Toronto's annual St. Patrick’s Day parade took place under sunny skies on Sunday afternoon, but the temperature was decidedly chilly for the thousands of people standing outside for the event.

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A young reveller awaits the arrival of the St. Patrick's Day parade in Toronto on Sunday afternoon. (Natalie Kalata/CBC)

According to Environment Canada, the temperature at Toronto's Pearson International Airport did not get above -2 C for the entire afternoon.

It wasn't any warmer in downtown Toronto.

"C'est froid," said one man, summing up the sub-zero outdoor temperature just a few days ahead of the official start of spring.

As a result, many of those lining the streets of downtown Toronto were bundled up as they watched waves of Irish dancers, bands and other participants roll by.

But they also came dressed in green and many flamboyant hats, including those emblazoned with sparkles and shamrocks.

Some people were there to enjoy the show and claim Irish roots for the day, while others had a more direct connection to the Emerald Isle.

Mary McAuliffe was wearing a special hat that she had sent over from Dublin so that she could have it for the Toronto parade.

"It's super, it's a lovely day, it's a lovely day to come out and be Irish," said McAuliffe, who is originally from the Irish city of Cork.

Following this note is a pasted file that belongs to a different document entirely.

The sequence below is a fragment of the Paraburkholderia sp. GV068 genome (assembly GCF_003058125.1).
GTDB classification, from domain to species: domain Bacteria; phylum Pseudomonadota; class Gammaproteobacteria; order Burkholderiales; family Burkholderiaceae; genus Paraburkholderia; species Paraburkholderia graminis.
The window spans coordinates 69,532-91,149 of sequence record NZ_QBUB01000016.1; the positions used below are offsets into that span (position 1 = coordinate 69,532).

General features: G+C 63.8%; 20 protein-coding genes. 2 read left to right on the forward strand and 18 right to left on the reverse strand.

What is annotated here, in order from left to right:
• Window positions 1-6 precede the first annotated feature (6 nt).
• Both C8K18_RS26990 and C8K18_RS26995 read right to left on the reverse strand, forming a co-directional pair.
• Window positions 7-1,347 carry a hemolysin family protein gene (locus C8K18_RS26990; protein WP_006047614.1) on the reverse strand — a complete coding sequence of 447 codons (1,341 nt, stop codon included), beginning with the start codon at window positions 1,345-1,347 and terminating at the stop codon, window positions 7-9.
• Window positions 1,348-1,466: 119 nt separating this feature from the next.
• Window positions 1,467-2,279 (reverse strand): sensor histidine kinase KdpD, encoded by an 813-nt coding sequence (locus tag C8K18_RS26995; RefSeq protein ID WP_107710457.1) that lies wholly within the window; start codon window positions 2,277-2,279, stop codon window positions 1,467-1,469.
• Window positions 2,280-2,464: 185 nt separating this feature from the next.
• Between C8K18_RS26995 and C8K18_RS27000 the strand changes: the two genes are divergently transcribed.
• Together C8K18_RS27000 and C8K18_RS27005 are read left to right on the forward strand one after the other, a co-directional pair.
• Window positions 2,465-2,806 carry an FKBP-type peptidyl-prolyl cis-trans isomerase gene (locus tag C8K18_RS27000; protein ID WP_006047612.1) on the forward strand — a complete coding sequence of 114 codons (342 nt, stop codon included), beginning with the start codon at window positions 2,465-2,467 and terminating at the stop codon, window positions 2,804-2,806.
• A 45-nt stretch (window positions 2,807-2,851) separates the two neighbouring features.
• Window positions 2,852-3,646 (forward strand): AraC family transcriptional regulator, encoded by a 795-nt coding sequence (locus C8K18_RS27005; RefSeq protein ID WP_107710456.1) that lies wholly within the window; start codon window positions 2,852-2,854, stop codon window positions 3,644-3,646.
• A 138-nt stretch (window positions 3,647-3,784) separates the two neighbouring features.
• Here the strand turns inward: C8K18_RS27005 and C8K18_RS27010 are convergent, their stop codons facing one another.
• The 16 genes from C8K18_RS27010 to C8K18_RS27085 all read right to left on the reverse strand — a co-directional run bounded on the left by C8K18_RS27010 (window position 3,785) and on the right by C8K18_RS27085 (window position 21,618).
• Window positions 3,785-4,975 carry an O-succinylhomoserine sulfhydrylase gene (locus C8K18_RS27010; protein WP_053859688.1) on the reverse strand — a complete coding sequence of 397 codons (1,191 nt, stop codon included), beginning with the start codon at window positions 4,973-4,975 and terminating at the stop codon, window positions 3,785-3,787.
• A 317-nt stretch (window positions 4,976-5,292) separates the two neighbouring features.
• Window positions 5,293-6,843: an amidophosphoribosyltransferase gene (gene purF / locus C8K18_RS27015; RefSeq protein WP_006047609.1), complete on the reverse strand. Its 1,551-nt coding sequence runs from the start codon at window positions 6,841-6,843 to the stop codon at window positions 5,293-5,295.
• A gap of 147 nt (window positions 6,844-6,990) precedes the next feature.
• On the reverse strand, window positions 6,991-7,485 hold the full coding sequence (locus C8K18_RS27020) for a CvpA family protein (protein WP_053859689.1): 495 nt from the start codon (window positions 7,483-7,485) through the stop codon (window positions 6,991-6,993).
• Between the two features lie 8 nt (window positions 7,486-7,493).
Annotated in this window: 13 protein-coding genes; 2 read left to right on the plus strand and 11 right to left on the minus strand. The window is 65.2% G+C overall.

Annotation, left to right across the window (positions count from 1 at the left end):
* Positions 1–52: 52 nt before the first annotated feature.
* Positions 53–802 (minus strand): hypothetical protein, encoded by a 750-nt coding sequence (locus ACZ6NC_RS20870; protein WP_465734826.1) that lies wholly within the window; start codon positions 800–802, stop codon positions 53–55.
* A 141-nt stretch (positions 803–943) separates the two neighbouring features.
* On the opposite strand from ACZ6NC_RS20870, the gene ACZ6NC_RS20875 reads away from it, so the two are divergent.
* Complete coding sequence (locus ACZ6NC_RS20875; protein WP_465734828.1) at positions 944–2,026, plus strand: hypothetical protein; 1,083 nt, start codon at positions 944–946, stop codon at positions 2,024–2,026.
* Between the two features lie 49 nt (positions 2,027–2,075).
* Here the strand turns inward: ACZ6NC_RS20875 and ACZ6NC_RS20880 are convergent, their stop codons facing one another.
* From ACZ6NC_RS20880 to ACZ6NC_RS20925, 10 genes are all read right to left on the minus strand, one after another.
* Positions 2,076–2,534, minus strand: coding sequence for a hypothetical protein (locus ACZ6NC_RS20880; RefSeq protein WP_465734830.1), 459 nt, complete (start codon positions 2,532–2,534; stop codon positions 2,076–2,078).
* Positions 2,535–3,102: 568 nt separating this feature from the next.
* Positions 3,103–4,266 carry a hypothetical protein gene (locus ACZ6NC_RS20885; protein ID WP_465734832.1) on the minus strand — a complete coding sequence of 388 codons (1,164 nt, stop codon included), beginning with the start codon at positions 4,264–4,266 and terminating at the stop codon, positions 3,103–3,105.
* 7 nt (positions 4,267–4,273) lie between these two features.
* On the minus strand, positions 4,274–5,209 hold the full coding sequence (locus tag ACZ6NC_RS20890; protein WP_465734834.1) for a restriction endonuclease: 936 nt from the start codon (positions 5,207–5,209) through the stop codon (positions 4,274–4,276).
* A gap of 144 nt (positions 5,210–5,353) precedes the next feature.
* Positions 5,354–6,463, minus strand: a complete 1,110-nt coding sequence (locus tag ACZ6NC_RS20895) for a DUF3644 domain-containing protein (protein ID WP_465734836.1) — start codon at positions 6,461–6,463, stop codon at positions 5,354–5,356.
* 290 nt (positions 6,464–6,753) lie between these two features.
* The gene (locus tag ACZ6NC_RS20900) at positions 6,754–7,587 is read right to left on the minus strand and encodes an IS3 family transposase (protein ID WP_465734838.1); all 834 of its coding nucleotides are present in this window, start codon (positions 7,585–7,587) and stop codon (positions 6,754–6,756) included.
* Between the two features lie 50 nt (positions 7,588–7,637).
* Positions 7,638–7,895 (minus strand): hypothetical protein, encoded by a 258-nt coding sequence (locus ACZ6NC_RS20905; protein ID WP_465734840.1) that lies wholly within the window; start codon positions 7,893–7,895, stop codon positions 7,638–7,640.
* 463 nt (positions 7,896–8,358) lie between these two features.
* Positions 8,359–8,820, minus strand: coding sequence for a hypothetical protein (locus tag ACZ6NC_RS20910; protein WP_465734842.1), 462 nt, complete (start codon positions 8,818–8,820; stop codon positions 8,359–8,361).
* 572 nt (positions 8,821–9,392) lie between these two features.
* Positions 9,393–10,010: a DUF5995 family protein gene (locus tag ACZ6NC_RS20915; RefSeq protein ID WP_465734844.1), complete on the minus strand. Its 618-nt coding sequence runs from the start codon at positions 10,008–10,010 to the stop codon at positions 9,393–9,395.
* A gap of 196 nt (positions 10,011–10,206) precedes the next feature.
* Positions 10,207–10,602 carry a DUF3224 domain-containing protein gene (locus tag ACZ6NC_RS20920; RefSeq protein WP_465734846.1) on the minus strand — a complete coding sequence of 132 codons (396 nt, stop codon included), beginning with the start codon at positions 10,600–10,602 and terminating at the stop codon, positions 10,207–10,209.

The parade caused a number of road closures in the downtown area, many of which lasted through the mid-afternoon.

In advance of the parade, a number of Toronto police officers were sending out tweets urging the public to be responsible when celebrating.

"Have a great day, enjoy the sunshine and use a DD if you’re going to be having any green beers," tweeted Det. Jeff Bangild.

In terms of the cold temperatures on Sunday, it wasn't just a frosty St. Patrick's Day in Toronto.

North of the city in Barrie, Ont., a CBC viewer tweeted a picture of a snowman with green hair and shamrock-shaped eyes.

"It's down-right cold in Barrie this St. Patrick's Day," George Niemi tweeted to CBC Toronto on Sunday.

It wasn't any warmer down in London, Ont., where police were wary of seeing any repeat of last year's St. Patrick's Day when a riot broke out and dozens of charges were laid.

In the afternoon, London police had been called to just a handful of parties and Const. Ken Steeves said things were "pretty quiet."

But Chief Brad Duncan had warned that police were taking a zero-tolerance approach to unruly parties on St. Patrick’s Day this year.

With files from the CBC's Natalie Kalata and The Canadian Press